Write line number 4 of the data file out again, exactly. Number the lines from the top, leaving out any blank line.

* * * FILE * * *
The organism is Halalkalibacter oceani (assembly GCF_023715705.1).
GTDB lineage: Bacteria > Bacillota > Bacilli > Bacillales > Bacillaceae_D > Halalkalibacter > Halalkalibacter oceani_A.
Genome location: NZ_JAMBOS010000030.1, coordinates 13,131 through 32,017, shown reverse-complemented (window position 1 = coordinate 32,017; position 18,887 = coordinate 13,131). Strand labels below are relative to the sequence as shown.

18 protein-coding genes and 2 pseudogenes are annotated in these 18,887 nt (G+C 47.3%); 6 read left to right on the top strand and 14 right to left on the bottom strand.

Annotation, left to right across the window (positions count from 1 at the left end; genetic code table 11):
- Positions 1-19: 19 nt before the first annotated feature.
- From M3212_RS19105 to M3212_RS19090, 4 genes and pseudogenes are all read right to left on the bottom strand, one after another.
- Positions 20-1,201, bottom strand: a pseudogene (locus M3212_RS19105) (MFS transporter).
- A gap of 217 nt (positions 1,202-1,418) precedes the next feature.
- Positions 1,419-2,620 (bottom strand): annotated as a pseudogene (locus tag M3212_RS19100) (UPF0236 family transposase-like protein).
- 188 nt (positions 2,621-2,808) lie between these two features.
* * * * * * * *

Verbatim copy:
18 protein-coding genes and 2 pseudogenes are annotated in these 18,887 nt (G+C 47.3%); 6 read left to right on the top strand and 14 right to left on the bottom strand.